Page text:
How many tragedies do we need in Toronto before we invest in keeping Vulnerable Road Users safe?
Wednesday evening, a 5-year-old boy fell into the roadway while riding on the Martin Goodman Trail and died after being struck by a car. The death of a young boy is tragic and incomprehensible for any parent. Based on the information found in the Toronto Police Service news release, the area of the crash raises some very concerning questions regarding the lack of infrastructure or barriers in this area to separate cars from pedestrians and cyclists.
For many of us who use the Martin Goodman Trail (MGT) daily, we know the area well. One should consider the following:
- The MGT was designed and meant to encourage biking, walking, jogging, and rollerblading.
- It is a major active transportation corridor for families and others to access and use the many lakeside parks that connect along the path.
- Lakeshore Road is a high volume, multi-lane commuter traffic area where cars are known to travel faster than posted speed limits.
- It is considered an alternate route from the Gardiner and in fact, signage encourages cars to use it as an alternate route.
- The ramps onto the East and Westbound Gardiner off of Jameson and Lakeshore Roads are closed during rush hour times, forcing traffic to remain and congest on Lakeshore, specifically in this area.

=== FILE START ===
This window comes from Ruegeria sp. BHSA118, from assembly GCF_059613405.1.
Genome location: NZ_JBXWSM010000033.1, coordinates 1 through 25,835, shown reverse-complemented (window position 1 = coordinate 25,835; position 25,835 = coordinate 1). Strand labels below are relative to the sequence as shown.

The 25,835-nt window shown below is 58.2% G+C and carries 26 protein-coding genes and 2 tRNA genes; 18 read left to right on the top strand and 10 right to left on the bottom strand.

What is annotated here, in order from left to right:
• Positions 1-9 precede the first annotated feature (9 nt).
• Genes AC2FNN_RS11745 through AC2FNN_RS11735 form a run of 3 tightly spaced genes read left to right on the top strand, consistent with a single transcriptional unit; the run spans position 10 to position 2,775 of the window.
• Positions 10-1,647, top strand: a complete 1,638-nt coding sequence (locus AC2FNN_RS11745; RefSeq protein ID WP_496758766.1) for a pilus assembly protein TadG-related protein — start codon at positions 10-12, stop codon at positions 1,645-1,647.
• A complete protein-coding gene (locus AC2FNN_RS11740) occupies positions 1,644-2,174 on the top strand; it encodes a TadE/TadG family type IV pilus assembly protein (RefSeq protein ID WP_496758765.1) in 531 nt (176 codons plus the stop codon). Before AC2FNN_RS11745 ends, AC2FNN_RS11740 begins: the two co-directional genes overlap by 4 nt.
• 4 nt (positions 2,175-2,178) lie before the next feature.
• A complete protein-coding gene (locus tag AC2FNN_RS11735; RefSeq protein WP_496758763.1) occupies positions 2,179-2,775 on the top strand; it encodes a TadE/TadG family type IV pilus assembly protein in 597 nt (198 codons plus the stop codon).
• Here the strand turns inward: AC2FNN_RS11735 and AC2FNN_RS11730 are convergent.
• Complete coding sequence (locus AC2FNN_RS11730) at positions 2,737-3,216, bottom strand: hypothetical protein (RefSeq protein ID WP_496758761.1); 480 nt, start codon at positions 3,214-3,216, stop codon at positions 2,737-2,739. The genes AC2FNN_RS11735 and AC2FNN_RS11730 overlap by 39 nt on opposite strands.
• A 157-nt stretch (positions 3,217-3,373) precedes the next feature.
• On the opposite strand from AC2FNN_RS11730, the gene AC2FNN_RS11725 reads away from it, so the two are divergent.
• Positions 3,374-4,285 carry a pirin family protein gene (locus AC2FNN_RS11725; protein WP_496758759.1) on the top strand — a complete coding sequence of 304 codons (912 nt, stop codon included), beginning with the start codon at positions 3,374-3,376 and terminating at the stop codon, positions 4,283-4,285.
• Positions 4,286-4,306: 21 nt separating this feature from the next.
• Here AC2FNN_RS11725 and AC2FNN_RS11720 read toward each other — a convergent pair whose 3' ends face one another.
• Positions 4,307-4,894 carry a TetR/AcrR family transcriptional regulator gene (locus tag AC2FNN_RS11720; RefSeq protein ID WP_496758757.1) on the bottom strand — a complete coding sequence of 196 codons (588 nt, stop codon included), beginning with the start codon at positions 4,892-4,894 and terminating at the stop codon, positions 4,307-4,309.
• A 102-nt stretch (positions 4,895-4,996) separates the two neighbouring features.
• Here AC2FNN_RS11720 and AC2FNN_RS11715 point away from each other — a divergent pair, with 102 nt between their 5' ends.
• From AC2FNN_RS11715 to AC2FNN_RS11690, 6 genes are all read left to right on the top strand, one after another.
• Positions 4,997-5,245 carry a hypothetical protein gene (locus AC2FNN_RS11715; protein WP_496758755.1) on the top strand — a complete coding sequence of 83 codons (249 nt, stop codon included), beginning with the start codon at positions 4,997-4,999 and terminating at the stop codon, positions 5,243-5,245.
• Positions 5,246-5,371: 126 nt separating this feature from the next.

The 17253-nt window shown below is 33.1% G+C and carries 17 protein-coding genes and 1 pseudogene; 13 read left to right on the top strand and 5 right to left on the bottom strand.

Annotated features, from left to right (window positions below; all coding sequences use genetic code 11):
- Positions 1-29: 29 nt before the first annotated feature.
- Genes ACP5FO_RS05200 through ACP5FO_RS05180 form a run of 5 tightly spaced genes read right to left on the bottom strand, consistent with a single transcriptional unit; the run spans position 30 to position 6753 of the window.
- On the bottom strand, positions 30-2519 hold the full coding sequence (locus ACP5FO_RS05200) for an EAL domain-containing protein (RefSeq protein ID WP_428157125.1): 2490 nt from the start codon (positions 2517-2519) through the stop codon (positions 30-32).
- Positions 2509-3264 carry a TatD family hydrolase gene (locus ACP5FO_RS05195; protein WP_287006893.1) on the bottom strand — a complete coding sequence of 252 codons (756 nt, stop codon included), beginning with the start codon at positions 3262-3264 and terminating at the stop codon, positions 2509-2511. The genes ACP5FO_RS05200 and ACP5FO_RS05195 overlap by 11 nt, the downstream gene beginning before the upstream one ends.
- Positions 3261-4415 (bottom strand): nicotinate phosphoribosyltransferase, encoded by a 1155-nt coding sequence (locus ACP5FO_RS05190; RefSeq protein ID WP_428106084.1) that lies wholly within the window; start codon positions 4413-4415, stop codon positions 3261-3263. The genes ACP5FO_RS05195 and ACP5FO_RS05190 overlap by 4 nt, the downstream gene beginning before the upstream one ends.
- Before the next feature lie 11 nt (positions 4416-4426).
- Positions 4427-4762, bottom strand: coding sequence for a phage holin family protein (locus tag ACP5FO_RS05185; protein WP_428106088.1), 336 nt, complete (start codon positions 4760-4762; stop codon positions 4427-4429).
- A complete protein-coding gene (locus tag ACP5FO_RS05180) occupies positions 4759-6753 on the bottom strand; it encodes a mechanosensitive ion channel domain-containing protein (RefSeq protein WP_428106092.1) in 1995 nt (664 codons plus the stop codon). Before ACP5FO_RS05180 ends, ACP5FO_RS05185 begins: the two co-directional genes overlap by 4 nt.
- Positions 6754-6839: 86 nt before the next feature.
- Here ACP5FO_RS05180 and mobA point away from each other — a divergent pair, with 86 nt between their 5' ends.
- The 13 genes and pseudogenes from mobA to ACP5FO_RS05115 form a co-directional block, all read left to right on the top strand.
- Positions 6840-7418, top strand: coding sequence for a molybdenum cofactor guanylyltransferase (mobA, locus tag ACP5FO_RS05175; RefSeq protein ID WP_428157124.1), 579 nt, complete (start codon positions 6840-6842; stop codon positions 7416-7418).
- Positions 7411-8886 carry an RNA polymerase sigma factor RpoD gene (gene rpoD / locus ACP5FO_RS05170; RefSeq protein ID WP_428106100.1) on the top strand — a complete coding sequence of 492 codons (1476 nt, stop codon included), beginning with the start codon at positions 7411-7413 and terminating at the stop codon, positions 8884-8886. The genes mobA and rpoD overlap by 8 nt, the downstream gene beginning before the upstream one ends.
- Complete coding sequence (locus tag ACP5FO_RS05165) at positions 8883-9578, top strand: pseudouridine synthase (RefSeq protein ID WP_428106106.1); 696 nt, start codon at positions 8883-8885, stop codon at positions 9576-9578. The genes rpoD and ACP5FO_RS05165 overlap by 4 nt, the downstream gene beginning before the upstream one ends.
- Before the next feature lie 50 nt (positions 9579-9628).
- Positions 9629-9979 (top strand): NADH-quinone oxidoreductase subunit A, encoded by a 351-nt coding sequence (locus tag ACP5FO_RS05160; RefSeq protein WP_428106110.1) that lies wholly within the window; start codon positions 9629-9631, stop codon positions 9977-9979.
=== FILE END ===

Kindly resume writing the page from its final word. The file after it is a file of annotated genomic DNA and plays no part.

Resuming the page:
- In some areas, the MGT is separated from Lakeshore Road by medians, park areas, trees, separate bridges etc.
- The area in which the crash occurred, seen in the CP24 image below, is of concern. It is one of the few areas that Lakeshore Road and the MGT are not separated by anything.
- This area of the MGT is also an area where two MGT paths merge into one area, thus congesting active transport users.
- This area is also atop Budapest Hill which is a downhill grade alongside a busy multi-lane road.
Clearly, a barrier in this area would have prevented this tragedy from happening. The costs would be minimal and now more than ever, it is called for. This is a high-density pedestrian/cycling pathway placed directly next to a fast car commuting corridor with virtually nothing separated it than some light poles.
It is sad to say that unfortunately, it is too late for this young boy, but it is time for Toronto to consider the safety of those commuters, runners, children and families that use the MGT on a daily basis. This isn’t the first time and it won’t be the last. It is time to protect the many users of the MGT, it is time to do more for Toronto’s vulnerable road users.
Photo credit: Featured – CP24, Bike Path – WATERFRONToronto
Patrick, of Bike Law Canada, is one of the founding members of the Toronto Bike Union (now CycleToronto), and is a former director. He is a proud contributor to Advocacy Respect for Cyclists [ARC] who have defended cyclist rights since 1996. He and his firm, McLeish Orlando LLP hold the annual Helmets on Kids Campaign in Toronto and sponsor CycleToronto’s annual “Get Lit” program and the City’s Bike Month. In 2013, the firm was awarded the Bicycle Friendly Business Award by the City for promoting cycling in and outside the office.